It is also possible for you to switch your account, where you request to have your account moved from your existing provider to a new provider. Banks and credit unions provide a switching service, but not all providers do. If your new provider does and you would like to switch, you will be supported to open your new account in this way.
The process is set out in the Central Bank of Ireland’s (CBI) Code of Conduct on the Switching of Payment Accounts with Payment Service Providers (the Switching Code). You can access the Switching Code here.
However, please note that there are very important actions that you as a customer must do (and only you as a customer are authorised to do) to ensure the process can be completed successfully. More information is provided below.
If you would like to switch your account, you must first decide where you want to move your account to. Once you have decided which provider you would like to open your new account with, you should request the new provider’s switching pack which will give you all the information you need to switch your account. Your new provider will also tell you what you need to know about the process and answer any questions you may have.
You will need to fill out an Account Transfer Form (ATF) (also known as a “switcher/switching form”), which you can find online from the new provider’s website (details are below) or you can call into a branch to get the form in paper format.
If you decide to switch your account, you can decide to follow an “Option A” switch – where you switch your account to a new provider and close the old account as part of the switch – or an “Option B” switch – where you switch your account to a new provider but keep the old account open. However, because Ulster Bank and KBC Bank are leaving the Irish market, you may wish to instruct them to close the old account later if you choose an “Option B” switch.
If you choose to switch your account, you will need to make sure you do the following:
Ensure that you do not generate any pending transactions on your account once the process has commenced, especially if you choose an “Option A” switch.
If there are pending transactions on your account, it may result in the switch being delayed or cancelled. In order to avoid your switch request being rejected for pending transactions, you should:
§ Choose a switch date which is a quiet time on your account – from the switch date all transactions such as direct debits and standing orders will no longer be processed on your old account.
§ Be aware that debit card transactions on your old account may take a couple of days to settle so you should stop using the debit card on your old account in advance of the switch date. You should activate and commence using the debit card on your new account in advance of the switch date, to ensure continued access to your funds during the switch.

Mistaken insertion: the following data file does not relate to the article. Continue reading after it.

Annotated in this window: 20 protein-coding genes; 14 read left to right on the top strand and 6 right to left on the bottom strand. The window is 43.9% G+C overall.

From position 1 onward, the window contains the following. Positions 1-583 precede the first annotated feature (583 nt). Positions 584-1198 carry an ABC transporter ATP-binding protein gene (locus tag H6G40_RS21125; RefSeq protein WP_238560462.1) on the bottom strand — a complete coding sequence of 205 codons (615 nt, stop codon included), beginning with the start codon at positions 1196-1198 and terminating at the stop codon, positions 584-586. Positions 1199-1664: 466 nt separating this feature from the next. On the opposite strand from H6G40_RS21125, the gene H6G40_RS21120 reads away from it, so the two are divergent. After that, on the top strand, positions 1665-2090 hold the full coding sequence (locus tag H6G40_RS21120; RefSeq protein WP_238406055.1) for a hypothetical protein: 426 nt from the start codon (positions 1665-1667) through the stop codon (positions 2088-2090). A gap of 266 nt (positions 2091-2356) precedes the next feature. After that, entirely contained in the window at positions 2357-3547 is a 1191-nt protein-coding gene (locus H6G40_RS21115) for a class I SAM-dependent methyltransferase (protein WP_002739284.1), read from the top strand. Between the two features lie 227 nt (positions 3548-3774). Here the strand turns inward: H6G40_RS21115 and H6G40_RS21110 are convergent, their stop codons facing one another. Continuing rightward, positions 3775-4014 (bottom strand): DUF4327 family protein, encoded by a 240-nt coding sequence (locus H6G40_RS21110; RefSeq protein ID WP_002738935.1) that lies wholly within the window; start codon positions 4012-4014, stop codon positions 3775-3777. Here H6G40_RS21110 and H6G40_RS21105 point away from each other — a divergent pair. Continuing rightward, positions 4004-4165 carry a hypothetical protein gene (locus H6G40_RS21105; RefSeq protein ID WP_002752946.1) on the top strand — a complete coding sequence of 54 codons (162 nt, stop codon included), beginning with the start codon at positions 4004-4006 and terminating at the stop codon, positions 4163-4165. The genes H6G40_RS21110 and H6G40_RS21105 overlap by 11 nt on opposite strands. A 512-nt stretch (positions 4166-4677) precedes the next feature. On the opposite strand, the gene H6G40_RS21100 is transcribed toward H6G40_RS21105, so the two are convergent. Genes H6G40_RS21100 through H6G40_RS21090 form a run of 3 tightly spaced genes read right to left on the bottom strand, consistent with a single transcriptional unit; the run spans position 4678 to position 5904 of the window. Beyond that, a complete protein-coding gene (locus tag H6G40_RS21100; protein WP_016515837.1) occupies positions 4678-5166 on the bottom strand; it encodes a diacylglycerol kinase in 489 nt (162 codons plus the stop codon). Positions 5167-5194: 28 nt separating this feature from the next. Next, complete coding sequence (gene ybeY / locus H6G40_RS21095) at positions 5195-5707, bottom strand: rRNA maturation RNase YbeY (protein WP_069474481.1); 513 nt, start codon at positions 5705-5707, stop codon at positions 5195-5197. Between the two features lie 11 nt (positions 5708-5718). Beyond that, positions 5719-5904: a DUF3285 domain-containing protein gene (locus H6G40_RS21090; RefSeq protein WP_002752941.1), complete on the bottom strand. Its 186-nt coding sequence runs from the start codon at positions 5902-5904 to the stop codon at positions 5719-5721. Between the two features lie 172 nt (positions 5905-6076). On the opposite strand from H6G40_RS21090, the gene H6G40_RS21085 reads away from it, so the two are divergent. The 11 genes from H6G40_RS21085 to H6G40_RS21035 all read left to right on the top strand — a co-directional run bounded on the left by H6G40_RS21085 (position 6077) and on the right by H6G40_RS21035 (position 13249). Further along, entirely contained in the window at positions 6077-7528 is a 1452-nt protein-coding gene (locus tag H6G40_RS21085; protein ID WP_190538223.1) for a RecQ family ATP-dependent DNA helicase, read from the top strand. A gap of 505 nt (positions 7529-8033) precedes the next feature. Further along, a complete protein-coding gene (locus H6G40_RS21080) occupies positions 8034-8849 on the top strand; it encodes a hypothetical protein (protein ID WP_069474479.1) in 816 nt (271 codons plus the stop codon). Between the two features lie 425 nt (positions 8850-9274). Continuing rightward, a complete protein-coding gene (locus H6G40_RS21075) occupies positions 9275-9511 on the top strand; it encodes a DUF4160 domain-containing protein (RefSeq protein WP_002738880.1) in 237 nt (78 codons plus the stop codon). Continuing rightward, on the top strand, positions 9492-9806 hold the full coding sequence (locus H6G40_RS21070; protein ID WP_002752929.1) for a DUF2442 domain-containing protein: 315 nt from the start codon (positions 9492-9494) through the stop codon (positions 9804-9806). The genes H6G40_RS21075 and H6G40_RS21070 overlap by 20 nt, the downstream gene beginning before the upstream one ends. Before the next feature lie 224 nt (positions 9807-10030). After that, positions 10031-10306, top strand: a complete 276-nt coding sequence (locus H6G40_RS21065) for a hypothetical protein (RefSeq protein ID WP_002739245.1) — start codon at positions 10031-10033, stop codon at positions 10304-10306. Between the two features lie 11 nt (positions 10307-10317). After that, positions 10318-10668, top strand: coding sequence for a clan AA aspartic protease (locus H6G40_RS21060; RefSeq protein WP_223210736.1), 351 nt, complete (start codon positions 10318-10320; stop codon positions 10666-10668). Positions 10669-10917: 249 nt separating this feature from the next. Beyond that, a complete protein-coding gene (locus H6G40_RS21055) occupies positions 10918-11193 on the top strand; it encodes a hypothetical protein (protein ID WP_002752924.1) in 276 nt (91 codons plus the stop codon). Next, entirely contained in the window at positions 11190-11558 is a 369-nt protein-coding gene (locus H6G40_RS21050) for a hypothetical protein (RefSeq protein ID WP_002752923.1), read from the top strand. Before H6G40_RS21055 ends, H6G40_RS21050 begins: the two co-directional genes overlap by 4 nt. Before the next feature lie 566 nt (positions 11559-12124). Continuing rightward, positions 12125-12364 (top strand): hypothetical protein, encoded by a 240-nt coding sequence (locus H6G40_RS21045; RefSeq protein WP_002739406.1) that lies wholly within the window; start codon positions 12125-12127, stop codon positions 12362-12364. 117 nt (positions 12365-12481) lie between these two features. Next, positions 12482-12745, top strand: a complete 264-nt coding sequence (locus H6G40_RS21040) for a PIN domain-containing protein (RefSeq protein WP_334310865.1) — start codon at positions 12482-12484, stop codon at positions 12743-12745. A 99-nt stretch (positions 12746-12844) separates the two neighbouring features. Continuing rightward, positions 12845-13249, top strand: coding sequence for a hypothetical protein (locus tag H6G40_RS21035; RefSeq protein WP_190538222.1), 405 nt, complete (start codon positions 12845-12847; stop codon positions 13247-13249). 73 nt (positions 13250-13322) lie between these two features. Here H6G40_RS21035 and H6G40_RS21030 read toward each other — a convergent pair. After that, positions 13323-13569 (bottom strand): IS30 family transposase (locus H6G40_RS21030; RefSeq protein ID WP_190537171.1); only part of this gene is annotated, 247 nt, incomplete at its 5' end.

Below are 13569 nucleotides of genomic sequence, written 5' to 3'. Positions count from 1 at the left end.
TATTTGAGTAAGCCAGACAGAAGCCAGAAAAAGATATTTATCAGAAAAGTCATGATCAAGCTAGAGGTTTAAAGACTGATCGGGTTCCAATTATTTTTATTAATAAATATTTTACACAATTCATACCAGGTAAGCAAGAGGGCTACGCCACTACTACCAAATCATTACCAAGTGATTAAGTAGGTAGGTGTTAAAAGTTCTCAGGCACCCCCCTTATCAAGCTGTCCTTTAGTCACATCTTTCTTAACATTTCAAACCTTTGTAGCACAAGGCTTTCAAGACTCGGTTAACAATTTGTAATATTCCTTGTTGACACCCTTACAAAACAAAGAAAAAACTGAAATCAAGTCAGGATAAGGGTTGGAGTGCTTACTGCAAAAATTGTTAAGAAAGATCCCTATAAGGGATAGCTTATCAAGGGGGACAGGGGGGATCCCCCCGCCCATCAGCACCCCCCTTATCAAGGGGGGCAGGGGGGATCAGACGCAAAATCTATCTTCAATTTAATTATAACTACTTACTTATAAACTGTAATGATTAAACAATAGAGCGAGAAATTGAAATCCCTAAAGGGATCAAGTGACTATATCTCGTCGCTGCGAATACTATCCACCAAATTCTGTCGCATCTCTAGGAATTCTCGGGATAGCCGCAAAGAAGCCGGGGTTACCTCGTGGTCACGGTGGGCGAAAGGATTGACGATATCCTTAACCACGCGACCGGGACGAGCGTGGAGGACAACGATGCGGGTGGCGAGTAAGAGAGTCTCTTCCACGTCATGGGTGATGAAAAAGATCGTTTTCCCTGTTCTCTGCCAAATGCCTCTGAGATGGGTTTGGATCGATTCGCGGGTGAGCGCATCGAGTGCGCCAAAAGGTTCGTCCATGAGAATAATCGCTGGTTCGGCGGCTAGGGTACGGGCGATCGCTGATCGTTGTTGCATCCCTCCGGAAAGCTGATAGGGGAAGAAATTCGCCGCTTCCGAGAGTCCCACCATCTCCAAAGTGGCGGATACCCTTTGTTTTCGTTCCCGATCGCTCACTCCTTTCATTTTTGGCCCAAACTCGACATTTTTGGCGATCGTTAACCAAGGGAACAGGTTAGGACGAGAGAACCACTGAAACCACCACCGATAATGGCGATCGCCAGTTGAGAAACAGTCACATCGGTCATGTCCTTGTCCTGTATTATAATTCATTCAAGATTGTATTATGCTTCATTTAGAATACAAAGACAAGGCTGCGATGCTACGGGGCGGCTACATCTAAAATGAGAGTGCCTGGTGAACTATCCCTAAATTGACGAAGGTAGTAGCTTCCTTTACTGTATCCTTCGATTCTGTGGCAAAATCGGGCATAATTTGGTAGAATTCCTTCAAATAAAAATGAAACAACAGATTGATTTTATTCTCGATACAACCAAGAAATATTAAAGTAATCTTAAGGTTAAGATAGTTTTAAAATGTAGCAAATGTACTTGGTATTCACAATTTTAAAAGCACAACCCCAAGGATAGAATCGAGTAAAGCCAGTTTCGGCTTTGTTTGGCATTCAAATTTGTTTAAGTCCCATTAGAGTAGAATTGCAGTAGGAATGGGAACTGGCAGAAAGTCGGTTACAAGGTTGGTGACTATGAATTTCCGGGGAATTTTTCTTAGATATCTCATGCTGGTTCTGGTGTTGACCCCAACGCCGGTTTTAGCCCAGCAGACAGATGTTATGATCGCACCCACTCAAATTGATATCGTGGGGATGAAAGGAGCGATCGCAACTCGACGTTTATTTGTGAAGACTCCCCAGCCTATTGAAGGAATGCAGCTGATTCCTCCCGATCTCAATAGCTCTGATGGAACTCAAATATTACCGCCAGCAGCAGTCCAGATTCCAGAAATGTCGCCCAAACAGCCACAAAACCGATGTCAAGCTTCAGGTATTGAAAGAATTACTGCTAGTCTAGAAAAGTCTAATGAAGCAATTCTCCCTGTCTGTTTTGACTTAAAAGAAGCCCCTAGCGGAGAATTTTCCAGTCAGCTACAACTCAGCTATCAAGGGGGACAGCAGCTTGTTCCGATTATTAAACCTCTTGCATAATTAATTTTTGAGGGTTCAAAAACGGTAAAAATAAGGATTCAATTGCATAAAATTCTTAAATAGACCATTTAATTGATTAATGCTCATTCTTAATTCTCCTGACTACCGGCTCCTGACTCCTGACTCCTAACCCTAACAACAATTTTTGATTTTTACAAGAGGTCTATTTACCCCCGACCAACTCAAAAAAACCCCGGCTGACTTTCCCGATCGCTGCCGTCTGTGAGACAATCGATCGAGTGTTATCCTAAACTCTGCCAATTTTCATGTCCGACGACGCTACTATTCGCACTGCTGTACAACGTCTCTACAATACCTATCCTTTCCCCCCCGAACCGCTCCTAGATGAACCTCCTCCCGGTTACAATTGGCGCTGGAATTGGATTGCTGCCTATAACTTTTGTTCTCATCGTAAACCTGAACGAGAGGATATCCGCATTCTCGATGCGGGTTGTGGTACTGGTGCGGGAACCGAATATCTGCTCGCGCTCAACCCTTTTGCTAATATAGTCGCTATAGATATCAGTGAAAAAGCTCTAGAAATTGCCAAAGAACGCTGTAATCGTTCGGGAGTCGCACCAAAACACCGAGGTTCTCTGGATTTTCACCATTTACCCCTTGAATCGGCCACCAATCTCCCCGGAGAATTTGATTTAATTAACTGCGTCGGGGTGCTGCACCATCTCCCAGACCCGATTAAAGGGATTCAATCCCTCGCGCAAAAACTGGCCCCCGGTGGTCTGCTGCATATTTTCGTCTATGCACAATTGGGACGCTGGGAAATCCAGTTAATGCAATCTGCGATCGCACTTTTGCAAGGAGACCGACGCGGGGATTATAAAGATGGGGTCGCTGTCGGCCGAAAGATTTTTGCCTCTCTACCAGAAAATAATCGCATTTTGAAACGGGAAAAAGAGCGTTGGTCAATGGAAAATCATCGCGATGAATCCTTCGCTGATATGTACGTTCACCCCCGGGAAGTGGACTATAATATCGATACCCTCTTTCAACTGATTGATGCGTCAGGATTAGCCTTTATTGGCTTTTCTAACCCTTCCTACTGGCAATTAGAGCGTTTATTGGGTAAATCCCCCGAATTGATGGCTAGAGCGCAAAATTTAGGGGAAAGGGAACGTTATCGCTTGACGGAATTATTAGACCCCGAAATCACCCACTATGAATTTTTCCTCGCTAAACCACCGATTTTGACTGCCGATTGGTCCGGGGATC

§ Be aware that any cheques you have written for payment from your old account which have not been presented to the old bank for payment before the switch date will be returned unpaid by your old bank.
§ Be aware that any ATM withdrawals from the old account can only proceed if the old account and the debit card are still active. Once they are no longer active, you will not be able to withdraw money at an ATM from the old account.
If, however, you choose to follow an “Option B” switch, you will still be able to access your existing account. However, you may wish to close the account later.
Your new provider will advise you of any additional steps you may need to take to ensure the switch completes successfully.
To open a new account with a new provider, you will need to follow the usual steps of verifying your identity and providing proof of your address.
To do this, you will need to provide at least one form of photo ID and at least one document proving your address. Your new provider will advise you about the documents that will meet this requirement.
You will also need to contact any companies that you might have a subscription with (e.g., Netflix, Spotify) or any company that you have agreed to pay with your debit card (known as a “recurring card payment”). These payments are attached to your debit card and these companies will need to know your new card details to process any upcoming payments. They are not part of the switching process, so you need to provide your new details to these companies yourself.
You may also need to update your card details on any other payment platforms that you may use e.g., Google Pay or Apple Pay.
Your new account will be available to you once the account has been opened. Subject to the switching request being successful, your existing provider must transfer the balance, send a list of Standing Order details to your new provider, and inform Direct Debit Originators of your new account details within 7 working days. Your new provider must ensure that the account is up and running within 10 working days. Any Standing Orders you may have will also be set up on your new account 10 working days from your chosen switch date.
You can get more information about switching your account using the Switching Code by contacting your chosen new provider or by visiting the websites of the main banks and the credit unions. The table below provides the relevant website addresses.
|Bank of Ireland||https://www.bankofireland.com/app/uploads/assets/37-1327R-current-personal-switching-guide.pdf|